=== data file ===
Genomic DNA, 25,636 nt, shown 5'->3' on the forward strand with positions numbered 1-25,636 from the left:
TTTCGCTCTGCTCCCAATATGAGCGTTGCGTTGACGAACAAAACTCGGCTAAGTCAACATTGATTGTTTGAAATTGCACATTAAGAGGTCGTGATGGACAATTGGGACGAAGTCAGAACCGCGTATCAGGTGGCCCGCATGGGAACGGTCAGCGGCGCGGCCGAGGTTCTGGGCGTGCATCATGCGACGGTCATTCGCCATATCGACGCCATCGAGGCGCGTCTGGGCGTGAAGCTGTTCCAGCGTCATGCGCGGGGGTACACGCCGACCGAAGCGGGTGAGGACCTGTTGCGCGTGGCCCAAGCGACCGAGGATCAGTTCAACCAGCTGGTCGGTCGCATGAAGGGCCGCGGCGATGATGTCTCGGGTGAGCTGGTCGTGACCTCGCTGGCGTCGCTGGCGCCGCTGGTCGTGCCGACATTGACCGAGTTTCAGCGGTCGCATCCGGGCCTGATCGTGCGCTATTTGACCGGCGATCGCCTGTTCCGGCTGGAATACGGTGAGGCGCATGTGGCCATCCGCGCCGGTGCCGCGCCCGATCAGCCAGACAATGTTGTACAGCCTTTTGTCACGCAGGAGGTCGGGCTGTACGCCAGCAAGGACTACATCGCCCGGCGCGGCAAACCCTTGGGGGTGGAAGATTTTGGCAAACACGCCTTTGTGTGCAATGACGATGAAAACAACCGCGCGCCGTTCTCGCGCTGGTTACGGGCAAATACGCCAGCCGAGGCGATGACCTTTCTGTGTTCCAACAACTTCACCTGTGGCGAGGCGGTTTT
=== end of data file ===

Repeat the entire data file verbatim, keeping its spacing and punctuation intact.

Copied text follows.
Genomic DNA, 25,636 nt, shown 5'->3' on the forward strand with positions numbered 1-25,636 from the left:
TTTCGCTCTGCTCCCAATATGAGCGTTGCGTTGACGAACAAAACTCGGCTAAGTCAACATTGATTGTTTGAAATTGCACATTAAGAGGTCGTGATGGACAATTGGGACGAAGTCAGAACCGCGTATCAGGTGGCCCGCATGGGAACGGTCAGCGGCGCGGCCGAGGTTCTGGGCGTGCATCATGCGACGGTCATTCGCCATATCGACGCCATCGAGGCGCGTCTGGGCGTGAAGCTGTTCCAGCGTCATGCGCGGGGGTACACGCCGACCGAAGCGGGTGAGGACCTGTTGCGCGTGGCCCAAGCGACCGAGGATCAGTTCAACCAGCTGGTCGGTCGCATGAAGGGCCGCGGCGATGATGTCTCGGGTGAGCTGGTCGTGACCTCGCTGGCGTCGCTGGCGCCGCTGGTCGTGCCGACATTGACCGAGTTTCAGCGGTCGCATCCGGGCCTGATCGTGCGCTATTTGACCGGCGATCGCCTGTTCCGGCTGGAATACGGTGAGGCGCATGTGGCCATCCGCGCCGGTGCCGCGCCCGATCAGCCAGACAATGTTGTACAGCCTTTTGTCACGCAGGAGGTCGGGCTGTACGCCAGCAAGGACTACATCGCCCGGCGCGGCAAACCCTTGGGGGTGGAAGATTTTGGCAAACACGCCTTTGTGTGCAATGACGATGAAAACAACCGCGCGCCGTTCTCGCGCTGGTTACGGGCAAATACGCCAGCCGAGGCGATGACCTTTCTGTGTTCCAACAACTTCACCTGTGGCGAGGCGGTTTT